On March 12 1928, Taffari explained that contacting an American firm was in concert with the wishes of the Ethiopian people who were afraid that the grant of the concession to a British company would eventually result in annexation of the country by Britain. Such fears had been increased by the Anglo-Italian agreement of 1925. On March 24, the British expressed the desire to negotiate on the basis of the Ethiopian Government arranging for the construction of the dam, provided that the British were satisfied as to the competence of the engineers.
Subordinating Ethiopian Interest
On May 16 1928, Ethiopia formally announced that they were negotiating with White and after concluding a suitable agreement, would show that agreement to the British Government. The British decided that before replying to the Ethiopian note it would be as well to try to reach some definite agreement with White. If the British could really satisfy themselves that White could be relied on to act loyally towards the British, the final negotiations might be left to the conduct of White's representative in Ethiopia, particularly, as the British Minister would always be available to offer White’s representative advice.
Officially, as between the British Government and the Ethiopian Government negotiations could proceed between White and the Ethiopian Government to enter an agreement for operating the dam, providing Britain was satisfied, when the negotiations were concluded, that the agreement was a reasonable one. The British discussed their plan with White, and it was also suggested that MacGregor pay a “private” short visit to America, without the prior knowledge of the Ethiopian Government, to discuss the whole question of the dam. White agreed and the meeting was arranged.
Following his visit Mr. MacGregor reported:
[Dunn] regarded the Abyssinian Government as his clients for the time being, and therefore he could not very well show me the document.
… I went over the technical ground with him. In particular, we discussed the scope of the work at the lake, and the handling of the outfall problem. After this, I left Mr. Dunn and his associates to assimilate their fresh knowledge and to readjust their views on the whole undertaking.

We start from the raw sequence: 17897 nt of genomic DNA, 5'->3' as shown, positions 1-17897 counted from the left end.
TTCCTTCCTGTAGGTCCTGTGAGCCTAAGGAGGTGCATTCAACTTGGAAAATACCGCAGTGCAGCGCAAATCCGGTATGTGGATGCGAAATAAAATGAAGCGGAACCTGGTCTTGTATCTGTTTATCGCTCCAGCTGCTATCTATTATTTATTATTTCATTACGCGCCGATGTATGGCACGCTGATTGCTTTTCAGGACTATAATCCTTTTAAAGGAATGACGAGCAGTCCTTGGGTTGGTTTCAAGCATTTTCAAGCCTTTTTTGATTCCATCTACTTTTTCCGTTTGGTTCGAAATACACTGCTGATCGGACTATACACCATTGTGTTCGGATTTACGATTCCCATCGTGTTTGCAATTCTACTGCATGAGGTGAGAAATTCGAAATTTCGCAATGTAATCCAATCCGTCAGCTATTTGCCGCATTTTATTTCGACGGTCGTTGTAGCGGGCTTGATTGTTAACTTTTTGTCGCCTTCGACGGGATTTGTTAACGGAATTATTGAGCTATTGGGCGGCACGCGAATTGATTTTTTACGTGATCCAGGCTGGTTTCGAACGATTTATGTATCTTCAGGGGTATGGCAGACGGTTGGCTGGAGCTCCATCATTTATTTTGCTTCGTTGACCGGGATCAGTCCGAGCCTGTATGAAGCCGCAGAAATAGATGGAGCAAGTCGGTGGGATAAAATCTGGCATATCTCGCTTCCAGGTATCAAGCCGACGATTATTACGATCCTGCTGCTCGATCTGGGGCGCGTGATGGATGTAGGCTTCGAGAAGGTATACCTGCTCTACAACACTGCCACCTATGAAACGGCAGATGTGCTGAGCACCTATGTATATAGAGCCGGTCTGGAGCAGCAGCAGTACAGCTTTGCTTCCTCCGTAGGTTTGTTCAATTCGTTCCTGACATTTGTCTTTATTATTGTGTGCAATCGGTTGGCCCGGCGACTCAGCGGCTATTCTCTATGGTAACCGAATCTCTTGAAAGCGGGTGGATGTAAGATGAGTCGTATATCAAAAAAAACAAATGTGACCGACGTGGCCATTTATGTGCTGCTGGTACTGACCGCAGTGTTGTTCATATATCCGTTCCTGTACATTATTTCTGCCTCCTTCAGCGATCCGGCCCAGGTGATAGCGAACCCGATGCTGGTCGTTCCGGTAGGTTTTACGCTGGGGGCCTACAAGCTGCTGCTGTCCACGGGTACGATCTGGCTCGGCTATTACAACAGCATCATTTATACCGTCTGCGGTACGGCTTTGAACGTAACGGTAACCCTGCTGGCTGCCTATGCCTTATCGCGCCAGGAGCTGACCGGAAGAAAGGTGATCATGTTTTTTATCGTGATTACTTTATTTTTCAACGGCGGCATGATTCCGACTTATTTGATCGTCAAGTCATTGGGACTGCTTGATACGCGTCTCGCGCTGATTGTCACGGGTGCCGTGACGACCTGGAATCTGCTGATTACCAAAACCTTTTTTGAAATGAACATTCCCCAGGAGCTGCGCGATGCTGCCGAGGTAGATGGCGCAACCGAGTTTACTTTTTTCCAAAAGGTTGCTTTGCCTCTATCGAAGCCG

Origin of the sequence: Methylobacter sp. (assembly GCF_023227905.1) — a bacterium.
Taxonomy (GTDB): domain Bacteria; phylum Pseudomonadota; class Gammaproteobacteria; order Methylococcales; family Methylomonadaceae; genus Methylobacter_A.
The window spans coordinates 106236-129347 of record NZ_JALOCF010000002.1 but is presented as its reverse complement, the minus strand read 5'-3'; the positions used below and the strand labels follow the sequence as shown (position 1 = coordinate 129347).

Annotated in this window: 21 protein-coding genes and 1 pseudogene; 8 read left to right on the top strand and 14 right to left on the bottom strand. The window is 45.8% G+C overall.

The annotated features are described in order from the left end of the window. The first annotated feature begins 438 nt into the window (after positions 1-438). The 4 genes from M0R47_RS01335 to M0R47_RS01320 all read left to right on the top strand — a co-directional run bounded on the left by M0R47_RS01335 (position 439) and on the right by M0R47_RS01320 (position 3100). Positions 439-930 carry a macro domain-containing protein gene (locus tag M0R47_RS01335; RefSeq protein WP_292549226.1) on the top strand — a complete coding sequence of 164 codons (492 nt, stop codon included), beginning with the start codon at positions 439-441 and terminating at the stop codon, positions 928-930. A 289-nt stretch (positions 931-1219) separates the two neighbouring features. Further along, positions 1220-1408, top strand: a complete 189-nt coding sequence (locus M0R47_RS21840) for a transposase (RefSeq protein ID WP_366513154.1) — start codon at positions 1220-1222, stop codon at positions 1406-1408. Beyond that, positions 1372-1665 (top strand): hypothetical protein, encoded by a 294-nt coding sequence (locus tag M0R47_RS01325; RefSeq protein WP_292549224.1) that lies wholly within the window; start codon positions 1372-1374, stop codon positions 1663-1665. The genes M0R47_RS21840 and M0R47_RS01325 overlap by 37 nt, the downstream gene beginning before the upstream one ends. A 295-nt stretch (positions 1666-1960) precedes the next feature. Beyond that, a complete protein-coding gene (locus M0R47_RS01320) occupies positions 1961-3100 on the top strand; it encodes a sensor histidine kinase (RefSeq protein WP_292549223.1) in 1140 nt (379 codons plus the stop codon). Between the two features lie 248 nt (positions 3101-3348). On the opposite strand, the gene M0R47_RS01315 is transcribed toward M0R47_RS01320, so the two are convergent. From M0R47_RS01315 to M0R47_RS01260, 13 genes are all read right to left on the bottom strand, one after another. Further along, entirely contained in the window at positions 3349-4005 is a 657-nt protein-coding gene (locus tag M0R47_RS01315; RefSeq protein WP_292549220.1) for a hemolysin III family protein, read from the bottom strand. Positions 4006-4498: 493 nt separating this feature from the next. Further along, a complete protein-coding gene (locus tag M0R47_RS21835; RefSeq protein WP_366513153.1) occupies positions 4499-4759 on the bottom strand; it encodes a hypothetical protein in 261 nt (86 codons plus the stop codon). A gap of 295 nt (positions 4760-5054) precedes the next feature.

Their primary reaction to the new facts was to scale down their conception of the cost to a figure of 6 million dollars to 8 million dollars. This, in the opinion of the financially interested parties, appeared to change the whole nature of the proposition. They thought that it was too small to be the subject of a satisfactory bond issue. Apart from this they had begun to realize some of the difficulties, e.g., the fact that the rental would necessarily be small in the early years of the under-taking, and would be payable by Egypt, not by the Sudan. They also realized that neither the British nor the Egyptian Governments could reasonably be expected to pay the high rate of interest demanded by American investors when they could finance the work out of their own resources, or borrow at say 5 per cent.
It was clear, also, that it was not sound finance to attempt to amortize the cost of a permanent asset like a dam in the early years after completion and before the works become fully productive. They became conscious, too, without my stressing the point that a body of foreign bondholders would fit uneasily, if at all, into the scheme of things on the Nile.
In the result the whole idea of a corporation of New York investors acquiring a lease of the lake with a view to sub-letting the water to the Sudan appeared to die a natural death as the situation was elucidated.
Arising out of this development, I asked Mr. Dunn whether, so far as he was concerned, the bondholder scheme was an essential feature, or would he be prepared to carry out the work for us in the general way of his business. He said that he would be very willing to do so, but he understood quite definitely … that Ras Taffari attached the greatest importance to the principle of American capital, and was determined that the undertaking should be entirely non-British. I said that we had not got that impression, and that, unless my memory was at fault, Ras Taffari had himself once suggested a mixed company containing both British and American capital. In any case, I said, Ras Taffari was not in a position to squeeze us into an unsatisfactory arrangement.